The pope had once again trusted his artistic intuition – let us recall, that, he had recently done so, entrusting the painting decoration of the vault of the Sistine Chapel to Michelangelo. The pope’s decision should come as no surprise, as he stood in front of Raphael’s fresco and found himself in a monumental interior of an ancient basilica, filled with figures of philosophers, who seem to be entering his apartment. Equally, the lyrical impression and naturalness of the scene left no doubt, that an artist who could artistically match the great Michelangelo had come to Rome.

The windows of the stanzas planned by the pope were directed at the courtyard of the Belvedere and let in a lot of light, which could illuminate the frescoes, with which the pope desired to decorate his apartments. It was the intent of Julius II to create three private rooms (in the enfilade) on the second floor of the Apostolic Palace, exactly above those of the first floor, which were in the past decorated by the frescoes of Pinturicchio at the behest of Pope Alexander VI. A deep dislike of his predecessor, but also the desire to leave behind something significant, played an important role in the pope’s way of thinking. Unfortunately, Julius II did not live long enough to enjoy these beautiful interiors; until his death he had to live in the Borgia rooms.



Meanwhile, Raphael worked on subsequent walls of the Stanza della Segnatura, creating the frescoes The Parnassus and The Disputation on the Holy Sacrament, which had once again aroused admiration and consolidated their author’s fame in Rome. He quickly became the court painter of the pope with a steady salary, while the impatient pope entrusted him with another apartment to decorate (Stanza di Eliodoro). It was his wish that the frescoes depict the divine intervention into human fate and the history of the Church. The scenes painted there are no longer as classic and as uniform as the previous ones, however, they would become a source of iconographic motifs for future generations. We must begin with the fresco showing the expulsion of Heliodorus from the temple, a story from which the apartment takes its name. At the very moment when Heliodorus on horseback enters the Jerusalem Temple at the head of his armies, an angel sent by God appears, driving off the invaders and in this way saving the holiest of places from being looted and desecrated. The following scene shows Pope Leo I, who with the aid of the accompanying apostles Peter and Paul defeats the barbarian hordes of Attila and saves Rome from being sacked. On the other hand, The Mass at Bolsena relates to a miracle that took place in 1263 and made a doubting priest aware of the presence of Christ in the Eucharist. However, the most beautiful fresco is the one depicting St. Peter (The Deliverance of St. Peter), in which Raphael and his collaborators created a moving scene, based on a refined play of light.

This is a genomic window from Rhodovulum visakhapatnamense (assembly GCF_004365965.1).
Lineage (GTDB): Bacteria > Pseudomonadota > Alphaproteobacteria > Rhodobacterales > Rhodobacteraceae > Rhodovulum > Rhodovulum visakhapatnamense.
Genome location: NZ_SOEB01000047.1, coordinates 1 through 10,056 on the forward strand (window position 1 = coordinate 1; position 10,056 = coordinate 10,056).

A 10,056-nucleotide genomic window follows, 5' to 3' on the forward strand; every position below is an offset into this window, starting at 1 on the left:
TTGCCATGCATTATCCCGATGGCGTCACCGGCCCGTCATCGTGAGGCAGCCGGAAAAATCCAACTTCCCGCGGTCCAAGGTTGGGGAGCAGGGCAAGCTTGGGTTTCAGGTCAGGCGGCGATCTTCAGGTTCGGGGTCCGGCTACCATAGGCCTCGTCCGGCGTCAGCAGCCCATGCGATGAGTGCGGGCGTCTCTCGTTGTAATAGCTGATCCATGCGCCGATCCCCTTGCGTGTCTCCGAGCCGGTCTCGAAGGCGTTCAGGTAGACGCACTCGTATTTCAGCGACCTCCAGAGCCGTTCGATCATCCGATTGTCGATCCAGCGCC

Desiring to facilitate Raphael's work and accelerate the painting process, the pope allowed him to introduce a sort of an assembly line. First Raphael created a sketch of the planned scenes, then he drew the individual figures, often taking advantage of a study of a model, and at the end, he created a natural size cartoon, which was replicated on the wall by his collaborators responsible for the individual scenes, figures, details, and colors. Raphael supervised it all, appropriately correcting each scene when needed. His collaborators were responsible for finishing the frescoes and framing them with stuccos, however, the painter left a lot up to them. In time his participation in the works on the frescoes would gradually decrease.